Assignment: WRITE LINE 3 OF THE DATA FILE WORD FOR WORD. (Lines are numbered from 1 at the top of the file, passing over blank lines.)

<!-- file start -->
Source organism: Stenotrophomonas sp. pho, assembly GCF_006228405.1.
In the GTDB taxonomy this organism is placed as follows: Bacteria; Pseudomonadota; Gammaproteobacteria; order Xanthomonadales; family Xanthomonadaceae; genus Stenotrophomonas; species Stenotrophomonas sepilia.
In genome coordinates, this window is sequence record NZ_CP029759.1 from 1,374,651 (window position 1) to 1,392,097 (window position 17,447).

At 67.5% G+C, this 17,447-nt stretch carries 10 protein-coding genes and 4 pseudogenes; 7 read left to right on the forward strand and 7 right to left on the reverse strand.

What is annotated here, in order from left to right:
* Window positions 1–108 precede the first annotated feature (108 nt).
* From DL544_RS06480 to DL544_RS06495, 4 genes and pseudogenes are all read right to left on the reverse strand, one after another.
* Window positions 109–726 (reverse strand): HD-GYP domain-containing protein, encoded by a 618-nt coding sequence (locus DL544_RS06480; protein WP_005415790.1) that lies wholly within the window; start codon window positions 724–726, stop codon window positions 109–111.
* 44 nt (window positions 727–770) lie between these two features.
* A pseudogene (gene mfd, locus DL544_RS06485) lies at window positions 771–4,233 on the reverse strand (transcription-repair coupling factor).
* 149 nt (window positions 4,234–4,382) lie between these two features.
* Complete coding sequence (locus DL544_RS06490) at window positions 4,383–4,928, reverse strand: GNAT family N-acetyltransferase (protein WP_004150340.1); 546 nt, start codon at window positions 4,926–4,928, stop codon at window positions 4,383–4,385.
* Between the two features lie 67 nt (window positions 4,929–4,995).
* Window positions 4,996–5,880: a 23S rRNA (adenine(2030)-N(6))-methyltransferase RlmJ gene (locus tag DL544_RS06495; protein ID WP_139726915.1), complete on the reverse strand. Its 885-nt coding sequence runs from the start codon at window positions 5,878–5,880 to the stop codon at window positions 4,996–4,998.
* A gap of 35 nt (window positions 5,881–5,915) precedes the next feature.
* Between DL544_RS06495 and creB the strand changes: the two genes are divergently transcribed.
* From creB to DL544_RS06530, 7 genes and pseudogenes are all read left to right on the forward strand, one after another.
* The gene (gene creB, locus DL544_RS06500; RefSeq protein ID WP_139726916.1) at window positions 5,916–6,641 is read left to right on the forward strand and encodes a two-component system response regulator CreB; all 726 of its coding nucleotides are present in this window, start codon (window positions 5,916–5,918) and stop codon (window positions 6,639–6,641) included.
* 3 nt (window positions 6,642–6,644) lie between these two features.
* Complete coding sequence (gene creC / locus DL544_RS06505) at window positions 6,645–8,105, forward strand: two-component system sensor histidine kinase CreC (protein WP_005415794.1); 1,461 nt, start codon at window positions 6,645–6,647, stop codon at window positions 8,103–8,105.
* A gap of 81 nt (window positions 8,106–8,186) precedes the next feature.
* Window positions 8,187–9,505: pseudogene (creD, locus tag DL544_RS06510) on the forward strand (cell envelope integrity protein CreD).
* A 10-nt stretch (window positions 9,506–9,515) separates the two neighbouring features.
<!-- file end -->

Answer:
In genome coordinates, this window is sequence record NZ_CP029759.1 from 1,374,651 (window position 1) to 1,392,097 (window position 17,447).